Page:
Different channels for funding those college years
Published 18/08/2014 | 00:00
There are a number of different types of funding students can apply for when going to third level, the most widely accessed source of which is the student grant.
In the case of students who may need extra financial support to assist them attending third level with a disability, they may apply for assistance through the Fund for Students with Disabilities.
This money is channelled through to the disability office of the college, so students who think they can benefit from this type of support should contact the disability office at the institution they will be attending.
Meanwhile, another fund, known as the Student Assistance Fund, is available at all publicly funded third level institutions and it is intended to support students who find themselves in financial difficulties during their studies.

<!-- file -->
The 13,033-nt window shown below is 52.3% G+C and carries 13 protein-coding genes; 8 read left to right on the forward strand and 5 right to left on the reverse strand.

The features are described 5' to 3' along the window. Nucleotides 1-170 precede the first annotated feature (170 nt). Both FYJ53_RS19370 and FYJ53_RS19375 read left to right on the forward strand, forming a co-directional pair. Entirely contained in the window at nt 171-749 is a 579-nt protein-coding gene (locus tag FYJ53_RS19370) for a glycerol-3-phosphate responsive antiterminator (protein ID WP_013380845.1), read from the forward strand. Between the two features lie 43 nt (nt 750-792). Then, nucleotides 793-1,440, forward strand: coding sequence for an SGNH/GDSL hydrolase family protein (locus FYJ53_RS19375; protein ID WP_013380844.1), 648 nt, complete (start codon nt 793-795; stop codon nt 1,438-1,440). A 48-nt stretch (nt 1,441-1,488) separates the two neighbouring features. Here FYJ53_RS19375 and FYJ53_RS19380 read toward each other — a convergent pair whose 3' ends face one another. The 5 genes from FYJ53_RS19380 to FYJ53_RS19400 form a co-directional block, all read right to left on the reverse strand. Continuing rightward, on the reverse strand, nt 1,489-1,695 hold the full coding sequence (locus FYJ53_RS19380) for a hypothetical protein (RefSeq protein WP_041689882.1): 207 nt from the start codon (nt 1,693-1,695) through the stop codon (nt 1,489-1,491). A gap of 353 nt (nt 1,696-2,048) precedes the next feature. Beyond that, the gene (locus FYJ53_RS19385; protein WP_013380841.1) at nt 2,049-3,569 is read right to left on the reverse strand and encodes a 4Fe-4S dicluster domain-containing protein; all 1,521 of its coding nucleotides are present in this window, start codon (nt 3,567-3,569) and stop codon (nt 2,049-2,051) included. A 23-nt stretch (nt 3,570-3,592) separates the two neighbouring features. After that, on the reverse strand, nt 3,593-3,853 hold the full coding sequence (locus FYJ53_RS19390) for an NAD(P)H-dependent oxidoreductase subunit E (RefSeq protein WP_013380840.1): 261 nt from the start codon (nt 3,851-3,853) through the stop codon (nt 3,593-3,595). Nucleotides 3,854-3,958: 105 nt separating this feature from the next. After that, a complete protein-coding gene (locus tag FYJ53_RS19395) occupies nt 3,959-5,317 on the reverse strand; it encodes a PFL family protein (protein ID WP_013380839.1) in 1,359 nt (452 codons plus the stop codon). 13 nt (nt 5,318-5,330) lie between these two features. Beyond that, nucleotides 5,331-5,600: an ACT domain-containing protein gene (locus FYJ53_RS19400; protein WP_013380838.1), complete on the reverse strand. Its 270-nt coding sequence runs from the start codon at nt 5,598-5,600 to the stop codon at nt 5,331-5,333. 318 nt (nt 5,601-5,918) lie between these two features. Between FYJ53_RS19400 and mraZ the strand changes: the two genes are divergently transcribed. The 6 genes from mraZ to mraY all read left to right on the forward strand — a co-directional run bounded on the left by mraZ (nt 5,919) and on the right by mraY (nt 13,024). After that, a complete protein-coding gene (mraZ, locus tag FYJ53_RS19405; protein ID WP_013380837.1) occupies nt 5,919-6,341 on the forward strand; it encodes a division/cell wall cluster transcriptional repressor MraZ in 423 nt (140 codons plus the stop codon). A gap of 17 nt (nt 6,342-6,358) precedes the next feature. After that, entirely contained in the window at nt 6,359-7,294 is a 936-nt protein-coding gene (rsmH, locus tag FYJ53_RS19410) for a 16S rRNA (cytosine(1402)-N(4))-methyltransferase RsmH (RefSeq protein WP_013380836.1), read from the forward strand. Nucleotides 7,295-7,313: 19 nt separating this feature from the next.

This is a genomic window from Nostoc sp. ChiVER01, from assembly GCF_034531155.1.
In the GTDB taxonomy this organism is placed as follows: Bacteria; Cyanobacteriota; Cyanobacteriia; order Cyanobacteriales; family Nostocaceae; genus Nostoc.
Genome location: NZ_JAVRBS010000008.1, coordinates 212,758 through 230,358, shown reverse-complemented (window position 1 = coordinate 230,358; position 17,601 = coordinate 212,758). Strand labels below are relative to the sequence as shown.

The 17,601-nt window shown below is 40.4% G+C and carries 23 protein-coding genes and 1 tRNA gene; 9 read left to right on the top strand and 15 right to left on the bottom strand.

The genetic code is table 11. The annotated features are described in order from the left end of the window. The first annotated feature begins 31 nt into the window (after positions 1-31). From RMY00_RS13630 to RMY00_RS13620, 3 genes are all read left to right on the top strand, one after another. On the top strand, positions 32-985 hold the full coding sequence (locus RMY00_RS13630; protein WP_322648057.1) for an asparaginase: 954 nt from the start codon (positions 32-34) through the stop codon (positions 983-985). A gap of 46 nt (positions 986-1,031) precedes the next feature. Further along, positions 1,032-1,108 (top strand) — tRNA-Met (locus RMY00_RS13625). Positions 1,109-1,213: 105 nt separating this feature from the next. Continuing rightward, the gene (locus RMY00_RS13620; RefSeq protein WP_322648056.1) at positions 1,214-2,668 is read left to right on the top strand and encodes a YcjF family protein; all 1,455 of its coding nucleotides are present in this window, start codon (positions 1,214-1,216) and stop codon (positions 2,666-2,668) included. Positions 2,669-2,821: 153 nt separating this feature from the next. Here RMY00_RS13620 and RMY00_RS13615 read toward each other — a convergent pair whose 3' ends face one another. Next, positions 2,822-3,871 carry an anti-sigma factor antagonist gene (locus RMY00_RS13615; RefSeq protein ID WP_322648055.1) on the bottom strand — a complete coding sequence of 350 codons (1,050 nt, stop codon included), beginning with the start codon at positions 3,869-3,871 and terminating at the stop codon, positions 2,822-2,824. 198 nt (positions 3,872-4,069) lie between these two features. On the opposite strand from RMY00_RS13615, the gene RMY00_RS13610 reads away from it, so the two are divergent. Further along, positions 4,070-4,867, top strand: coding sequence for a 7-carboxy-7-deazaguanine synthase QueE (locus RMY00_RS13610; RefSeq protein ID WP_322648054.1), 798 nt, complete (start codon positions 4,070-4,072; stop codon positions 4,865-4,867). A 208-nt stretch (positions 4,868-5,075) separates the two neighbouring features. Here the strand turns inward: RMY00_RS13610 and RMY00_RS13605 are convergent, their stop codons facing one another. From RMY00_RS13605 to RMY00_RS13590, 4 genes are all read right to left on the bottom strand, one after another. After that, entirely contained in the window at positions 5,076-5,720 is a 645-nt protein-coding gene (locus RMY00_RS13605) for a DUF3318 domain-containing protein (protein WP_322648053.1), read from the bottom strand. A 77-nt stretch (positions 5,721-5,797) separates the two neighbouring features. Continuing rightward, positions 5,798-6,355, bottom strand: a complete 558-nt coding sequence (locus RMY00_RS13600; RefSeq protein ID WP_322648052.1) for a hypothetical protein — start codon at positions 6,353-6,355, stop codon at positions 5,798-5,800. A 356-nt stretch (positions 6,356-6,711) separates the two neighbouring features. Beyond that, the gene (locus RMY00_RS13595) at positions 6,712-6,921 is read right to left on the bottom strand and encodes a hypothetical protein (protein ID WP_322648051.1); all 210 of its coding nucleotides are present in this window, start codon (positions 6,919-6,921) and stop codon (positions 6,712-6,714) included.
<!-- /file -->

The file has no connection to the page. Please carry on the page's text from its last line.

Money from this fund can be accessed through the institution the student is attending and can be used to help with costs such as rent, food, travel, and other expenses. A student must be already registered in the college before you can apply for this funding.
Many financial institutions offer lower rate loans for third level education. Banks and credit unions are offering loans for both parents and students which will allow them to spread the cost over the duration of the course or hold repayments until their study is completed.
According to a recent survey from the Irish League of Credit Unions (ILCU), 79pc of parents support their children with college-related costs, by contributing an average of €428 per month per child.
In terms of how parents cover the costs, the survey found savings were now the most common way. In 2014, 47pc of parents say they will use savings, 46pc monthly income and 29pc credit union loans. It found that 42pc of students receive a grant, including small ones like the Erasmus mobility grant, but 79pc of parents believe the grant is not sufficient.